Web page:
Scientific Colloquium
March 16, 2016, 3:30 p.m., Building 3 Auditorium

"What Can a Greenland Ice Core Tell us about Climate over the Last 4000 Years?"

An ice core taken from southern Greenland has been used to infer several interesting aspects of the climate system over the last four millennia. Data from the ice core is claimed to have annual resolution over its span. This allows us to extract a high resolution frequency spectrum of the proxy for temperature in the data. We address three issues: 1) Is the so-called Multi-decadal Atlantic evident in the long term data? 2) Is there any evidence of the eleven-year sunspot cycle? 3) How steady is the El Nino cycle over this period? The latter data are so strong that one can infer that the claim of annual resolution is correct at least for this kind of inference.

About the Speaker:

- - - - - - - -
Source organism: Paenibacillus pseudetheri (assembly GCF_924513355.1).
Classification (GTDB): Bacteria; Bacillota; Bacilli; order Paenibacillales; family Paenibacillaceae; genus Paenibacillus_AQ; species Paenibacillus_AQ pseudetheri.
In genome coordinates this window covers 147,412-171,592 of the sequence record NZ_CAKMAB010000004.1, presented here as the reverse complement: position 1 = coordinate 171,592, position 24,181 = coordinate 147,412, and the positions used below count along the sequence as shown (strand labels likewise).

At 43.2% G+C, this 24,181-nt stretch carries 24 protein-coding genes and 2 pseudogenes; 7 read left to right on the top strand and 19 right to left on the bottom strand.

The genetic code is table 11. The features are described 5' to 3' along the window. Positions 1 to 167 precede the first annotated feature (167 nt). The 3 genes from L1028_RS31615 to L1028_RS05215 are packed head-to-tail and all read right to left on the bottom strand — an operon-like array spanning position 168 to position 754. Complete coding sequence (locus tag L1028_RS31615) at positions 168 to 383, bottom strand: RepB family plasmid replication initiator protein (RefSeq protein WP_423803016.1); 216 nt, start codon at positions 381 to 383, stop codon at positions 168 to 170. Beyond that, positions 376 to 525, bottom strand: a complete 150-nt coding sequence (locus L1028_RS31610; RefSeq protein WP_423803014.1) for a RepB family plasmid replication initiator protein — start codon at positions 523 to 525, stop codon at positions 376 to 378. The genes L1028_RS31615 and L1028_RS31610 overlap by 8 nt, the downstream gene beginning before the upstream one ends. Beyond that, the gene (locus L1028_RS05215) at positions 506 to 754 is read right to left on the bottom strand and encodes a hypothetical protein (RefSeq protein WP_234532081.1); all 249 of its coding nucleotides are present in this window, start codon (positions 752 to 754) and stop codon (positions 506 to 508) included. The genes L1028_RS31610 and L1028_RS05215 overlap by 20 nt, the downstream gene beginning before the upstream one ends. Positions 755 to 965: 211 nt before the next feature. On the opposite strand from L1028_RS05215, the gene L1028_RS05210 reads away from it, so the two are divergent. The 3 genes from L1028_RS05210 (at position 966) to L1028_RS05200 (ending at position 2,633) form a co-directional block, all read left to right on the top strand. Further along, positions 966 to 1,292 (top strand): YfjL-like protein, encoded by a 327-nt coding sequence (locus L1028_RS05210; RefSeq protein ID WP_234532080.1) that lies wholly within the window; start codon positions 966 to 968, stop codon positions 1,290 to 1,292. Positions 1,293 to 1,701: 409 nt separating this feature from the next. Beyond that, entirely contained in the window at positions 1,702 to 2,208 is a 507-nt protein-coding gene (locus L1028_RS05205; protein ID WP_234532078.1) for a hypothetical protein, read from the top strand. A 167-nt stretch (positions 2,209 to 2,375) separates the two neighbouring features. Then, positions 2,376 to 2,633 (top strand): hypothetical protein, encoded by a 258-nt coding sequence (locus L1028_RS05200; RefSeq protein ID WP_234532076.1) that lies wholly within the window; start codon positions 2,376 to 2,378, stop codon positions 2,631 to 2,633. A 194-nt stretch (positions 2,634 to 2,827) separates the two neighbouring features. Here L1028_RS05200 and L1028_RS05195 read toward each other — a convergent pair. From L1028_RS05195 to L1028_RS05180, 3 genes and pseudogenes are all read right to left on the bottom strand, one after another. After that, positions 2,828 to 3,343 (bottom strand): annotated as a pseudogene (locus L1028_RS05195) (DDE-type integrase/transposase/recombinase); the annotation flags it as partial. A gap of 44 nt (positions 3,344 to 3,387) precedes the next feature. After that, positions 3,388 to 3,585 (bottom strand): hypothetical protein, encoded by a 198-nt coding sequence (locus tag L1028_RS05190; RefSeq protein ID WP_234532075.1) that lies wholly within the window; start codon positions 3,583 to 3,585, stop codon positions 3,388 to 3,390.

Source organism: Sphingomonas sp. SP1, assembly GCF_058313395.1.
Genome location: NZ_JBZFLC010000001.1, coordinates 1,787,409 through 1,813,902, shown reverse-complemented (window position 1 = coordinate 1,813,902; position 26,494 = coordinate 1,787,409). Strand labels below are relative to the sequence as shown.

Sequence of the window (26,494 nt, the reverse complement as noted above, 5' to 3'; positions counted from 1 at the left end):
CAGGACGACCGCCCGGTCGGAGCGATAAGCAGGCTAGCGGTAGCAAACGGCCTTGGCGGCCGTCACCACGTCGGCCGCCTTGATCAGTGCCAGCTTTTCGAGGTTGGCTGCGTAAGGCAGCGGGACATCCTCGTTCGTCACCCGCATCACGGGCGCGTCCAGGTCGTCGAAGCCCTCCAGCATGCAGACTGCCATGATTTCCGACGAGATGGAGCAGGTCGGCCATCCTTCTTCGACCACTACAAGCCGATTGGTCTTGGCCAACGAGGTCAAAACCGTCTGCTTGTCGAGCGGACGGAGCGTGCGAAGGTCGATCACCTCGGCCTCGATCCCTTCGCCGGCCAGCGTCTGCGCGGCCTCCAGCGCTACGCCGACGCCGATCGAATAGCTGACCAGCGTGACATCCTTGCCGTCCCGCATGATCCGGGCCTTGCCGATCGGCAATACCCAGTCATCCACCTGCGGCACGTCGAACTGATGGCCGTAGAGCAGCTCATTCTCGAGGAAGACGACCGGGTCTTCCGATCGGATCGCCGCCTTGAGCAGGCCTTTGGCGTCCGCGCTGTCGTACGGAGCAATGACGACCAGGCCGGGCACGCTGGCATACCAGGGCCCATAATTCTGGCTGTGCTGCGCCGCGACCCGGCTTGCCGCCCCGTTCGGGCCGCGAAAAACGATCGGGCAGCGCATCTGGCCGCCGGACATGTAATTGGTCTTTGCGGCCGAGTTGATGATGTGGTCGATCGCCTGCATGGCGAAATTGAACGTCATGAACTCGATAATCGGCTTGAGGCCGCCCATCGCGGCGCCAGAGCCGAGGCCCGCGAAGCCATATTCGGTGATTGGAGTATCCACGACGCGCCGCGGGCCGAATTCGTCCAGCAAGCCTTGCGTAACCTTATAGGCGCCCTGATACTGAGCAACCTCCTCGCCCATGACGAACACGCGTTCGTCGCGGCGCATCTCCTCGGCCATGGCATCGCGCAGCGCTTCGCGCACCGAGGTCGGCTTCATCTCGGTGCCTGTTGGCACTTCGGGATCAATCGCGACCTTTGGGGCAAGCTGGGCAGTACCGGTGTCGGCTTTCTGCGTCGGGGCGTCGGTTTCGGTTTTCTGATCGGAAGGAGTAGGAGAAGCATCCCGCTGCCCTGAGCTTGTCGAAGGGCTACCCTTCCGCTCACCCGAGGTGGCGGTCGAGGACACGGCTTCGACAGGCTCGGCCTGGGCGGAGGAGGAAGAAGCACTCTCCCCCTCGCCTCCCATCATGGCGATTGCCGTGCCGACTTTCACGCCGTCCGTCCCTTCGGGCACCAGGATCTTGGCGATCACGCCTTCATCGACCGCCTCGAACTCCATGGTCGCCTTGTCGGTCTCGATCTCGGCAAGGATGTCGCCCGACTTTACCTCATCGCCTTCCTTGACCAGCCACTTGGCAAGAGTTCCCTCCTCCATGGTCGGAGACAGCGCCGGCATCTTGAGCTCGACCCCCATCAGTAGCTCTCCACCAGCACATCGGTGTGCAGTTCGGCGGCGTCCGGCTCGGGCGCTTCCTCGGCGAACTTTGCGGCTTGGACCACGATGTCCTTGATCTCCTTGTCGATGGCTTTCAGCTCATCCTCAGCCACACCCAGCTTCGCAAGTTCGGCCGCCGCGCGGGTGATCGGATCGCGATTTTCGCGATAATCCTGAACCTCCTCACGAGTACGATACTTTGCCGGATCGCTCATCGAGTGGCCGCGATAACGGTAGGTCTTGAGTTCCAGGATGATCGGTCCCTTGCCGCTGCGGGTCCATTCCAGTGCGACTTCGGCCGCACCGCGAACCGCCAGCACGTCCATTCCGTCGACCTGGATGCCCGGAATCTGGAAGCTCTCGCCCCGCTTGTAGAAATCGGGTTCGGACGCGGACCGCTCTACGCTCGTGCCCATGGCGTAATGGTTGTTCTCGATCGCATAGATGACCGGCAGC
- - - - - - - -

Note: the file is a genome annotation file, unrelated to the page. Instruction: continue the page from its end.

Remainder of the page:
North received a PhD in theoretical physics from the University of Wisconsin in 1966. After a two-year postdoc at Penn, he taught at the University of Missouri-St. Louis (including a year-long sabbatical at NCAR) until 1978, when he came to GSFC where he was a research scientist in the Laboratory for Atmospheres until 1986. While at GSFC North was the co-proposer (with Tom Wilheit) and the first study scientist of the Tropical Rainfall Measuring Mission. North’s main role in the TRMM project was in the statistical studies that were necessary for establishing the feasibility of the mission. In 1986 North moved to Texas A&M as University Distinguished Professor of Atmospheric Sciences, where he continues until now. He served as Department Head from 1995-2003. He has published about 150 papers and is a Fellow of the American Meteorological Society, American Geophysical Union and the American Association for the Advancement of Science. He received the Jule Charney Award for Research from the AMS in 2008. He continues to work on simple climate models (book forthcoming) and the statistics of climatological fields (book forthcoming).

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